The Irish real estate market continues to take a beating and England’s market is seeing its own share of fallout due to the Eurozone debt crisis, but Scotland seems to be making a turnaround while its neighbors flounder. LSL Property Services reports that sales are were 21% in July for the year and that month-on-month increases are just as impressive in many areas of the country. Sales have dropped in some places like the Orkney and Shetland Islands, but overall Scottish residential real estate has recovered to sit just 0.5% below the average overall fall in prices. Experts say easier access to mortgages for first-time buyers has played a significant role in the improvement. For more on this continue reading the following article from Property Wire.
Scottish house sales increased an impressive 21% in July as life becomes easier for first time buyers, according to the new LSL Property Services/Acadametrics index published today (Wednesday 19 September). The average house price is now £145,622 and it also shows that first time buyer sales have increased by 9% so far this year, bucking the trend in the rest of the UK.
Top locations include Midlothian where prices have increased by £17,000 in the last 12 months and Edinburgh where prices are up £14,000 since July 2011. It means that the average overall fall in prices in Scotland is down to just 0.5%. On a monthly basis Clackmannanshire has seen the biggest price increase, up 19.3%, followed by a rise of 13.4% in the Shetland Islands, 11% in Midlothian and 10.4% in Inverclyde.
At the opposite end prices in the Orkney islands have fallen 13.3% month on month, in West Dunbartonshire they are down 11.8%, in the Scottish Borders prices are down 9.8% and down 8% in East Dunbartonshire.
‘Life for first time buyers in Scotland has improved markedly this year. There have been 1,100 more loans to new buyers so far this year than in the equivalent period last year. This has helped push up activity throughout the whole market, with July seeing 1,529 more sales than June,’ said Richard Sexton, director of e.surv chartered surveyors, part of LSL.
‘While it isn’t all sunshine and roses just yet, first timers in Scotland can at least take solace from the fact life is comparably better for them than their English and Welsh counterparts. It’s been easier for Scottish buyers to access mortgages this year, and, given we’re in the middle of a double dip recession, it augurs well for the future. New buyers in England and Wales have to stump up £22,000 more on average than Scottish buyers to get a loan, which is a major reason why the Scottish first timer market is moving more freely,’ he explained.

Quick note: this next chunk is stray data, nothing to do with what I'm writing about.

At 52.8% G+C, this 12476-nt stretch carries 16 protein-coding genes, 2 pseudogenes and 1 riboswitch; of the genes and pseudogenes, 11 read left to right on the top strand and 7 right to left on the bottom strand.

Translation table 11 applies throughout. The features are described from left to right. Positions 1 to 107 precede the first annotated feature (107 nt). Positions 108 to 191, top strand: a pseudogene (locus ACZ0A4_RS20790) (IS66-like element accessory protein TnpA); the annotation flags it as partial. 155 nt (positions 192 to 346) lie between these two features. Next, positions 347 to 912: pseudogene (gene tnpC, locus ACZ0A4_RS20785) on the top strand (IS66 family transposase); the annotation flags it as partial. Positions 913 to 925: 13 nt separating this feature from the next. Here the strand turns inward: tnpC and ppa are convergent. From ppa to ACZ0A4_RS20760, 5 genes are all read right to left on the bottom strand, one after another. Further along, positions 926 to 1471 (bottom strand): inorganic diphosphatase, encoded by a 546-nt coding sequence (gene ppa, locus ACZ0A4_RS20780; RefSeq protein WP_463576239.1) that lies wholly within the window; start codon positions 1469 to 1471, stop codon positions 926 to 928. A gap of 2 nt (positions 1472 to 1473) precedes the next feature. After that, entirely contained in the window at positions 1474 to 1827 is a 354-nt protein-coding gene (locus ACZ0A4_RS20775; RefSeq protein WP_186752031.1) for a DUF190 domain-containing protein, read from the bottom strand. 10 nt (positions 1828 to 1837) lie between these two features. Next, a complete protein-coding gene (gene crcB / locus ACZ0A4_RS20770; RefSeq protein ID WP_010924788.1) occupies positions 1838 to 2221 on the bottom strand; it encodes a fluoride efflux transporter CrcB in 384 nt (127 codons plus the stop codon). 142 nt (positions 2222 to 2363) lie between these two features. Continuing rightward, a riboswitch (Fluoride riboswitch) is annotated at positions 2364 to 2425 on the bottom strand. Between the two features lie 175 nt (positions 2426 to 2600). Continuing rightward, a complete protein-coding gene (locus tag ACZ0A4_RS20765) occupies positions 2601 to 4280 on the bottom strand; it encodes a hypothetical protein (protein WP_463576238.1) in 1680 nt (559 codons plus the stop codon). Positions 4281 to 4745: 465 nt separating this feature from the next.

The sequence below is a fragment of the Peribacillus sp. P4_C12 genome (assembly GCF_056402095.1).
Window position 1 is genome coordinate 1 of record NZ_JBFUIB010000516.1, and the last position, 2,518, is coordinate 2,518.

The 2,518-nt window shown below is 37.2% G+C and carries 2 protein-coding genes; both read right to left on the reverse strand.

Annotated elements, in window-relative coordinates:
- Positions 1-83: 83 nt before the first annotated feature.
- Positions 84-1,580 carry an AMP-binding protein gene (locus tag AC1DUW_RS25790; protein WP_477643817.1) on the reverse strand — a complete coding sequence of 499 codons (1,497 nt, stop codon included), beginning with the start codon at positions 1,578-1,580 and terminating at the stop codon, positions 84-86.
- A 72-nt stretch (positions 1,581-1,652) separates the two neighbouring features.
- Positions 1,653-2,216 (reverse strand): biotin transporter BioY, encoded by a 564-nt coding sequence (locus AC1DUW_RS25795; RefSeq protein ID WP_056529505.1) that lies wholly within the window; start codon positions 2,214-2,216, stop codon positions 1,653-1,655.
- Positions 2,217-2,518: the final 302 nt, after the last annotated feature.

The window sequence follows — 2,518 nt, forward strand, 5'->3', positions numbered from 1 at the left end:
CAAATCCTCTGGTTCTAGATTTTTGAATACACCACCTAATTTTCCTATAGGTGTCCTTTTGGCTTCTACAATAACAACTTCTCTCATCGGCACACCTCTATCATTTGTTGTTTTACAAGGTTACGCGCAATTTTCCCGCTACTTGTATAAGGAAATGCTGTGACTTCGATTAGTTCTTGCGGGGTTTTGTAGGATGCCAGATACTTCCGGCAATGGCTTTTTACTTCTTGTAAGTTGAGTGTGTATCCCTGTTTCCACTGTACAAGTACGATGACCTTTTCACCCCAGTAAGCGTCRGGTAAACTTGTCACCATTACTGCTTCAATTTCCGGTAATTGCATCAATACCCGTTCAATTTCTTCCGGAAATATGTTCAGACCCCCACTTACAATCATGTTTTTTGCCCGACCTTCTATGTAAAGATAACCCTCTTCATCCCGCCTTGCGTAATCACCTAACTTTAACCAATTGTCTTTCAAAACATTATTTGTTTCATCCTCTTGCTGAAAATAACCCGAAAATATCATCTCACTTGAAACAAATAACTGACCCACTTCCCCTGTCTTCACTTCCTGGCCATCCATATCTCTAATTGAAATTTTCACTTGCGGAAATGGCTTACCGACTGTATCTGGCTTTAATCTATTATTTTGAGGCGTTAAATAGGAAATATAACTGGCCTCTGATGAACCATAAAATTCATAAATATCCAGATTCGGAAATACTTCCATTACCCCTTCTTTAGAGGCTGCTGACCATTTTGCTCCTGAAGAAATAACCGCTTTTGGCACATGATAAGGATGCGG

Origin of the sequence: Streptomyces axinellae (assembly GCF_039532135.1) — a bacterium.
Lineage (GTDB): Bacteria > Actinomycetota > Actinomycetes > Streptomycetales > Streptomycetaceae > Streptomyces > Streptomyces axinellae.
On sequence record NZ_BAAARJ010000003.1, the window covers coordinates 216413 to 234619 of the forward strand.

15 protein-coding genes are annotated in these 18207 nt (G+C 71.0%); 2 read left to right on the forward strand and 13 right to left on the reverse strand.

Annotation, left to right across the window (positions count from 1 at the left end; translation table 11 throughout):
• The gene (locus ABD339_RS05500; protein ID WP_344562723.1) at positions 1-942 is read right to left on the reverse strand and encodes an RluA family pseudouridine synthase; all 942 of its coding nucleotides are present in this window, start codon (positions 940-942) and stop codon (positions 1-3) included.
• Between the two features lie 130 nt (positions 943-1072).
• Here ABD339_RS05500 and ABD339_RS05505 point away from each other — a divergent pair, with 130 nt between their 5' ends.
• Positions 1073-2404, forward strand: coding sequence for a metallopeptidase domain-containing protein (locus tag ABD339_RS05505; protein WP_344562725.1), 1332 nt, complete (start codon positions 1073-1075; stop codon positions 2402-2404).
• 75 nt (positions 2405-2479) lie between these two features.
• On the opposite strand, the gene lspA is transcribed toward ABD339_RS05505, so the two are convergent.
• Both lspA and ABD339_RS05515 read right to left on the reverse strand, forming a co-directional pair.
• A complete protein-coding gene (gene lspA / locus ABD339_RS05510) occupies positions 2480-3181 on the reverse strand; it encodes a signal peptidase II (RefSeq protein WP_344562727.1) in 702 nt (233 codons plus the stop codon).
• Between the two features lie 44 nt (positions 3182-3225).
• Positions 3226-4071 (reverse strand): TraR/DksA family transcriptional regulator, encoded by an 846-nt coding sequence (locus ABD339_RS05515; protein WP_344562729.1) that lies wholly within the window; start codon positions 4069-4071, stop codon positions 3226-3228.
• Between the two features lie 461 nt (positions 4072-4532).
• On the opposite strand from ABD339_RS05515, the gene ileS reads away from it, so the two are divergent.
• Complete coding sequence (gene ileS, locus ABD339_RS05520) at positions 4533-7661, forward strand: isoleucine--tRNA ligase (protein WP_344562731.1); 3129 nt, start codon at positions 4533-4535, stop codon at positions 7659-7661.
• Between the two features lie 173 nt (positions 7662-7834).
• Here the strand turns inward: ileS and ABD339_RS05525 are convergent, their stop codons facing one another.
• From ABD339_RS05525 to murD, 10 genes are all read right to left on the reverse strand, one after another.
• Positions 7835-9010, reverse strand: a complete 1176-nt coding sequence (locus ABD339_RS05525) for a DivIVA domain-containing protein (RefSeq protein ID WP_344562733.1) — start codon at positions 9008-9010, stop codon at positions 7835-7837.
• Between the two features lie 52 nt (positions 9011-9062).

He pointed out that although first timer numbers are still only at 46% of what they were before the 2008 financial crisis, increased activity from new buyers has helped keep house prices broadly flat. ‘Some may believe that prices have fallen about as low as they can and that the only way they can head now is up. The improvements in sales we’ve seen this year are admittedly only tentative steps on a long road to recovery. But if sales can continue on their upward trajectory over the coming months, prices will rise as demand begins to outstrip supply. The MI New Home initiative is also a welcome boon to the new build sector, allowing some borrowers to access to up to 95% LTV loans,’ said Sexton.
Prices are more erratic on a regional basis. Areas like Midlothian, which have wealthier buyers, have seen prices rise considerably over the past 12 months. ‘Buyers in these areas have more equity, so find it easier to access mortgage finance. The opposite is true for less affluent areas with high unemployment. Activity has fallen in these regions, which has pulled down prices,’ he added.
As far as the outlook is concerned, although the government has announced a number of house building initiatives to help kick start the economy, these activities will not have much influence on the housing market over the next five months, according to Peter Williams, housing market specialist and Chairman of Acadametrics.
‘The main factors which are currently affecting the market are the difficulties in obtaining mortgage finance, with the lenders looking for high deposit levels and sound credit ratings, along with the uncertainties of the current economic climate, which do not help build consumer confidence,’ he explained.
‘These factors account for the current historically low level of housing transactions which, despite the 9% pick-up over the last year, are still some 54% down in the first seven months of 2012, compared with the first seven months of 2007. Given that we do not anticipate significant change in the banks and building societies lending requirements, we can only conclude that the housing market will continue to operate at half speed, with little change in house price behaviour from the first half of the year,’ he added.
This article was republished with permission from Property Wire.